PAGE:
Your good bugs depend on you for their survival. We each have, if we are lucky, 100 trillion mouths to feed, down inside our belly.
The “human microbiota” includes all the bugs on our skin and everywhere inside us. Our microbiota outnumber our human cells by 10 to 1! We’re just beginning to learn how much they help us.
In The Good Gut, Stanford microbiologists Justin and Erica Sonnenburg describe their experiments which explore how bacteria protect us from:
- allergies (sinus issues, environmental and food allergies)
- autoimmune issues (e.g. lupus, rheumatoid, etc)
- gluten sensitivity
- poor immune system
- psychological and behavioral conditions (In the experiments, the mice with the best microbiota were mentally sharper, more courageous, more energetic, and more resistant to disease. Not obese. And when healthy mice donated their microbiota to obese mice, the fat dropped away effortlessly!)
Nearly everybody has an unbalanced microbiome because of:
– Our shift toward processed foods
– Our exposure to strong antibiotics from medicine but also from foods (meat, eggs, possibly milk)
– Increased C-section deliveries, which do not expose infants to their mothers’ microorganisms (These would be the baby’s first supply of good bugs.)
– Less breastfeeding
– Fewer microbiota received from low-microbiota mothers in recent generations
– Our increased cleanliness overall, which does not challenge our immune system to work with bacteria. (Extreme cleanliness restricts bad and good bacteria.)
We need to feed our microbiome with Pre-biotics: natural plant fiber.
Fiber is non-digestible for us.
Fiber is food for them. They ferment it, consume it, and multiply. Then they benefit our body in hundreds of ways.
If they don’t get enough fiber to eat, they begin to eat the natural mucus and mucosa lining of the intestinal wall. This is not good. Leaky gut.
For people whose microbiota are extremely few, to the point of chronic illness, the Sonnenburgs recommend a fecal transplant (yes, poop) to repopulate good microbes.
I first heard about this in 2011, when my hospital informed us nurses we might be asked to donate, in a pinch. It’s a way to reverse C. difficile (debilitating diarrhea). Fecal transplants are now being used for even more conditions.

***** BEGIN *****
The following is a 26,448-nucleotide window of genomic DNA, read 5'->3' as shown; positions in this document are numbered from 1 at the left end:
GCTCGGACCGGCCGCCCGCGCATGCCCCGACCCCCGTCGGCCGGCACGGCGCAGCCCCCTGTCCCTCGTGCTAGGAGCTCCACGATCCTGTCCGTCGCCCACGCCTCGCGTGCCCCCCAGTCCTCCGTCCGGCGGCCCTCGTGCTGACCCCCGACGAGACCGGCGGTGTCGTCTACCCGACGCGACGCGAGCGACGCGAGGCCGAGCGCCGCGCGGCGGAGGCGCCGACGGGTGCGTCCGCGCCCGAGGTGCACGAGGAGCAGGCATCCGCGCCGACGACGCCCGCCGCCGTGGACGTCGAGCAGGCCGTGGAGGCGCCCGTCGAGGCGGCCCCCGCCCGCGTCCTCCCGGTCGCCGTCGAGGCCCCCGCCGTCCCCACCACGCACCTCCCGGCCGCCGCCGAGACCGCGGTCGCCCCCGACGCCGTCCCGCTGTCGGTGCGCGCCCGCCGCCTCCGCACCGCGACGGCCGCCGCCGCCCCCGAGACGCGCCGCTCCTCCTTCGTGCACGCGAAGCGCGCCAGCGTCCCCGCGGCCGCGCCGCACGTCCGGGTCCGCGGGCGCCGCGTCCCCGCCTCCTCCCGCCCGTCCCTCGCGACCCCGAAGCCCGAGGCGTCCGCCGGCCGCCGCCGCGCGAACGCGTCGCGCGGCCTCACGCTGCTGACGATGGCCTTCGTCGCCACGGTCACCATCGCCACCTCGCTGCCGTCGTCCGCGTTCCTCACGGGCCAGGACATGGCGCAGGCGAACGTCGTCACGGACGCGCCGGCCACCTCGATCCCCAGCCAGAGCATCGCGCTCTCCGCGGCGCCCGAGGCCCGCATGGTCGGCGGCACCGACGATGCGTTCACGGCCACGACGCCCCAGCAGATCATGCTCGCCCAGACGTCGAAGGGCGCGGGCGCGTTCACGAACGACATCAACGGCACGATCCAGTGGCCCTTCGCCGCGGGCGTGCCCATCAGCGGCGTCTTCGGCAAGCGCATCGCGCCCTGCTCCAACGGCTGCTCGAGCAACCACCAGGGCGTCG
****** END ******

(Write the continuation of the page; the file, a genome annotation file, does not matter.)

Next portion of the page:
If you want to check your own microbiota count, Google ‘microbiota send your sample’ and you’ll find several labs.
It’s healthy to host not only high numbers but a wide variety of bacteria species.
Probiotic supplements can take us only so far, with their few standard strains of good bugs, and these may be transient, not becoming permanent residents in our belly, says The Good Gut.
But if we feed our native microbiota with lots of fermentable carbohydrate fiber, they will flourish.
The Sonnenburgs recommend the Fiber in microbiota accessible carbohydrates (MACs), found in beans, whole grains, nuts, plants, onions, kale, tubers, etc.
They urge us to eat more microbe-alive fermented foods like sauerkraut, kefir, yogurt (all can be homemade).
They think it’s a fine idea not to wash your hands after digging in your own garden or petting your dog. It’s okay to eat a little dirt. This will expose you to beneficial bacteria.
So help yourself to plenty of:
- Unprocessed foods low in sugar
- Fermented foods: cultured yogurt, Kefir, sauerkraut, miso
- FIBER: beans, nuts, whole grains, fiber plants
- Probiotic supplements when needed
Try a gradual increase of fiber, to avoid bloating or discomfort. Aim for 40 Gm of fiber per day. (Wow! Oat bran hot cereal 6 Gm; cup of pumpkin seeds with shells on 12 Gm.)
Yep, you’re right, there might be too many opinions about nutrition. The Paleo diet people are not going to like this, because it’s pushing carbs. But every time I uncover something important to me, I am compelled to share it.
On a philosophical level, being mindful to feed our bacteria might be part of our expanding awareness, as we grow more inclusive to embrace everything in this world. Even microscopic bugs. They have been nurturing us all along.